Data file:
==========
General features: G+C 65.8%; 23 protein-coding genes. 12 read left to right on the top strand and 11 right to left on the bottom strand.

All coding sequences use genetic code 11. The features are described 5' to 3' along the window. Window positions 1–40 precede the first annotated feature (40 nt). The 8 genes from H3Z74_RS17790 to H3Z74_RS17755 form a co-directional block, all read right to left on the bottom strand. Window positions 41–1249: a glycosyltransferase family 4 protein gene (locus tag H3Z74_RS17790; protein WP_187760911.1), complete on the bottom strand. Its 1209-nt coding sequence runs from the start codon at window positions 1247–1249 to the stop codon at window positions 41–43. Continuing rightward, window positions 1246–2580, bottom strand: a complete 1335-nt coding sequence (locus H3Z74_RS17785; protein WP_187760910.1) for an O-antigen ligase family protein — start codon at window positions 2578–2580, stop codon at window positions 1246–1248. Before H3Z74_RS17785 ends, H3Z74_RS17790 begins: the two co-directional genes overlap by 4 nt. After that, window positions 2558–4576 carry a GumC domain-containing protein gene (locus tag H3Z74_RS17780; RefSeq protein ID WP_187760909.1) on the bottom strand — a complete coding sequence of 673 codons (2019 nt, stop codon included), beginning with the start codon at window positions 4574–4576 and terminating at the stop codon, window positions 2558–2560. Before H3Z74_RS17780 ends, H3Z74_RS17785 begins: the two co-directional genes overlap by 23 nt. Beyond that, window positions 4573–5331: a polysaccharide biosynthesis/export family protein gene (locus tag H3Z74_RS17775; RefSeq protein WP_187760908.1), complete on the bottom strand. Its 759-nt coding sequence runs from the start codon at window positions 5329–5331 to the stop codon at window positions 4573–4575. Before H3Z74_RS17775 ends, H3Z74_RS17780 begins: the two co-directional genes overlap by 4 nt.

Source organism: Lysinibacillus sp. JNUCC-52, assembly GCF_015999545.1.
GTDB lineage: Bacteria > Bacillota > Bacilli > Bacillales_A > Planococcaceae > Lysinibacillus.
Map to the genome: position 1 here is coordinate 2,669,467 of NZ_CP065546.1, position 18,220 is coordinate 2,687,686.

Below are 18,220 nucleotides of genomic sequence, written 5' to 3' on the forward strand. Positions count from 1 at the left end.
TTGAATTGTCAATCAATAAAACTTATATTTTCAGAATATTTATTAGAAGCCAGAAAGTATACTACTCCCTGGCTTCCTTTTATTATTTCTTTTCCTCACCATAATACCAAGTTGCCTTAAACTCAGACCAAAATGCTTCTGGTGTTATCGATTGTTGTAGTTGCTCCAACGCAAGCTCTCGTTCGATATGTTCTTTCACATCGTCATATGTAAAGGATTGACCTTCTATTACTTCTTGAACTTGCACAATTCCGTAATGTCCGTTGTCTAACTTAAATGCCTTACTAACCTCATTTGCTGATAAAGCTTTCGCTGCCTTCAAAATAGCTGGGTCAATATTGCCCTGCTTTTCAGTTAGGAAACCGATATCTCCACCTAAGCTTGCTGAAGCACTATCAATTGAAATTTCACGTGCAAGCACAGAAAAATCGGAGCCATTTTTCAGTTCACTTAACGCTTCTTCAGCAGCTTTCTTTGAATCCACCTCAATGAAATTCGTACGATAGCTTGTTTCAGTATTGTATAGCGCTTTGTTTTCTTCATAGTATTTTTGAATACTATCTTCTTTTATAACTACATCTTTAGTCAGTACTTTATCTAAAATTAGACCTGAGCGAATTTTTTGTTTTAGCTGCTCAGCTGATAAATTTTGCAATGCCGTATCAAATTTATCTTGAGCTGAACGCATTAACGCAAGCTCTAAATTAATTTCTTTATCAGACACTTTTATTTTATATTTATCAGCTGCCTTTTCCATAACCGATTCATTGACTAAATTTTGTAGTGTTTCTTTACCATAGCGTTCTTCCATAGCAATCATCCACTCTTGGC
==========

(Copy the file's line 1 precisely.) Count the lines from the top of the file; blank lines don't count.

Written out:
General features: G+C 65.8%; 23 protein-coding genes. 12 read left to right on the top strand and 11 right to left on the bottom strand.